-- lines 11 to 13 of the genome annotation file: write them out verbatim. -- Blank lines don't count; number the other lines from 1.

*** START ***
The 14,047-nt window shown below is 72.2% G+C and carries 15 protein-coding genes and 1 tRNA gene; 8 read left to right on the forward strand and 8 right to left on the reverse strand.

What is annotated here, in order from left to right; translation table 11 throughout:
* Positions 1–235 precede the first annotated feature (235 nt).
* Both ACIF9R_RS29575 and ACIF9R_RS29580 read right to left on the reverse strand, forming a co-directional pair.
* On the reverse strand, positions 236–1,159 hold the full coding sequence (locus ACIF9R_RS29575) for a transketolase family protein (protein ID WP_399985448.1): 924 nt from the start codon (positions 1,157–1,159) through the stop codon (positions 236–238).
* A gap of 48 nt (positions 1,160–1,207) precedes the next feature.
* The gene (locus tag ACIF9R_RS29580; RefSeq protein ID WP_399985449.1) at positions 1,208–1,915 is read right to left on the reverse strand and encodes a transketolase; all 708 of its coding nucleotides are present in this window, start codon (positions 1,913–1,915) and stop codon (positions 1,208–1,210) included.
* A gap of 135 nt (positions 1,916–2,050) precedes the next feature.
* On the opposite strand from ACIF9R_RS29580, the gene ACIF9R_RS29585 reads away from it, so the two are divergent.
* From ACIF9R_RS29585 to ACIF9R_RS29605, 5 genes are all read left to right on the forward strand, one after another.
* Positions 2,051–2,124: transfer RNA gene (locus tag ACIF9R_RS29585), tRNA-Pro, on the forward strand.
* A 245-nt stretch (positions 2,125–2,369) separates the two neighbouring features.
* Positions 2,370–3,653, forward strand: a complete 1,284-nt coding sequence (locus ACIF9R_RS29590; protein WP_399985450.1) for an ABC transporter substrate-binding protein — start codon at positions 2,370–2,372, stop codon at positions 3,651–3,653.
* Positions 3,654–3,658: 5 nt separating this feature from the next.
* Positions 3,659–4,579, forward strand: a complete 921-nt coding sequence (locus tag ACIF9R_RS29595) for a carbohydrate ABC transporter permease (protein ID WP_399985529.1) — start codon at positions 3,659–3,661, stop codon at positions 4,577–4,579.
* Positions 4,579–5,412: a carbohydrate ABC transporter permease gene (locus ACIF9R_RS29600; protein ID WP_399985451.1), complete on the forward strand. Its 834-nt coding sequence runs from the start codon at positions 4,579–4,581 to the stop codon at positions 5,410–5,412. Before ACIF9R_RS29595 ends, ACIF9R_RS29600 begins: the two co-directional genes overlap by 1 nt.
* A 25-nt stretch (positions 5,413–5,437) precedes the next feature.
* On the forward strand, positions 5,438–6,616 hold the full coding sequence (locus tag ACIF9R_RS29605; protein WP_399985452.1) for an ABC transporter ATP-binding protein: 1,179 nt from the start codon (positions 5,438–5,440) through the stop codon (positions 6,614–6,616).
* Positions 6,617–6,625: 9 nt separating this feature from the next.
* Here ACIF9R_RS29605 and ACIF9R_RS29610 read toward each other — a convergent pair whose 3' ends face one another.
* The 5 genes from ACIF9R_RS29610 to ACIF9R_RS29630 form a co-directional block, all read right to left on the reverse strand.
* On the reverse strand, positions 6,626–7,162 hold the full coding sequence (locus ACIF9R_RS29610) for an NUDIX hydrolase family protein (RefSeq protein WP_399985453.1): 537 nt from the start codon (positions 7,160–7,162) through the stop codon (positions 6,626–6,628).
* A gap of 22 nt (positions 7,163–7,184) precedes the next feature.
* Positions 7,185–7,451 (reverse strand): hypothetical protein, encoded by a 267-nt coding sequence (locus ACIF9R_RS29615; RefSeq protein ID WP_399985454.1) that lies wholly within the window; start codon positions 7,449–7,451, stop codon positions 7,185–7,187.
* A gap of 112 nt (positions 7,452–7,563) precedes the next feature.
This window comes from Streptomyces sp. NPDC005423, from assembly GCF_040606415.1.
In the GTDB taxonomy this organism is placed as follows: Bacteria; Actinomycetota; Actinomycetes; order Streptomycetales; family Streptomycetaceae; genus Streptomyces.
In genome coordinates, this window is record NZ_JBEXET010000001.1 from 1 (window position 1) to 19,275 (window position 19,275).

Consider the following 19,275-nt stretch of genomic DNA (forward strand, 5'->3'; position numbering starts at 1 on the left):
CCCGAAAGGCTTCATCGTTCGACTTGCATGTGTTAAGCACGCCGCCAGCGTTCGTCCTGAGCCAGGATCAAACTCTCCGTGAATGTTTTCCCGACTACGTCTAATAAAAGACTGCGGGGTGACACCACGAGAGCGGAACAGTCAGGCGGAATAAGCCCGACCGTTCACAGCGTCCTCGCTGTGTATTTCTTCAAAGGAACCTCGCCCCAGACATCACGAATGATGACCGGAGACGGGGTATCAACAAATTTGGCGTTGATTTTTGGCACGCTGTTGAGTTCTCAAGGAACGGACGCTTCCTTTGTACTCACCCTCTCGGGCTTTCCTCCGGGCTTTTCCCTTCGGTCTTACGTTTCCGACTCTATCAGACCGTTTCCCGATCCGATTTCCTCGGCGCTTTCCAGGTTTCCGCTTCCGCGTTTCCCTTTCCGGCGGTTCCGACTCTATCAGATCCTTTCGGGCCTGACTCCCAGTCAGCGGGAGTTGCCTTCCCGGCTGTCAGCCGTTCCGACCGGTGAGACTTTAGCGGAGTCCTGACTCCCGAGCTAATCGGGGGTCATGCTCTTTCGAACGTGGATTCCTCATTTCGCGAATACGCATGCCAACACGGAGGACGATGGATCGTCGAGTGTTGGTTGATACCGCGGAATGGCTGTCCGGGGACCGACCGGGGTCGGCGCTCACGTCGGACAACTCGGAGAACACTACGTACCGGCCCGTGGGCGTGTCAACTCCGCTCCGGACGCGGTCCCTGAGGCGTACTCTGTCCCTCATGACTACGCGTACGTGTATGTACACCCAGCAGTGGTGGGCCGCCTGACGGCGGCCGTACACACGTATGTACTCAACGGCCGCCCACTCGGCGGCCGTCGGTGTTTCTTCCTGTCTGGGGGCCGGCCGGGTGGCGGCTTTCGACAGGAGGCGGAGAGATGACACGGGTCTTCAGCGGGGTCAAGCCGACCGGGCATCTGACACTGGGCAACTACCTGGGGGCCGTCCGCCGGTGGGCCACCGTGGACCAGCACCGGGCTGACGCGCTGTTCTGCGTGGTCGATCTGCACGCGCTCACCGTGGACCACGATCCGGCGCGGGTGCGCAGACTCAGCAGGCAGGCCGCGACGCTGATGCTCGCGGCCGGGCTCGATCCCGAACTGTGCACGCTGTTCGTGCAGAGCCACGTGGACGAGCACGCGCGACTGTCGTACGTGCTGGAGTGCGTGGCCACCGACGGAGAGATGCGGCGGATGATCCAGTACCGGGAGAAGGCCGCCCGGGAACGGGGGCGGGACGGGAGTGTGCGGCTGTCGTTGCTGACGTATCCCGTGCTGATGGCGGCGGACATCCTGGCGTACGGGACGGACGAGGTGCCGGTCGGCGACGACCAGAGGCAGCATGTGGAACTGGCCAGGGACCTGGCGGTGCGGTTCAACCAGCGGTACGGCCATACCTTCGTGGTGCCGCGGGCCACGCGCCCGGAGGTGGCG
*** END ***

* Positions 2,051–2,124: transfer RNA gene (locus tag ACIF9R_RS29585), tRNA-Pro, on the forward strand.
* A 245-nt stretch (positions 2,125–2,369) separates the two neighbouring features.
* Positions 2,370–3,653, forward strand: a complete 1,284-nt coding sequence (locus ACIF9R_RS29590; protein WP_399985450.1) for an ABC transporter substrate-binding protein — start codon at positions 2,370–2,372, stop codon at positions 3,651–3,653.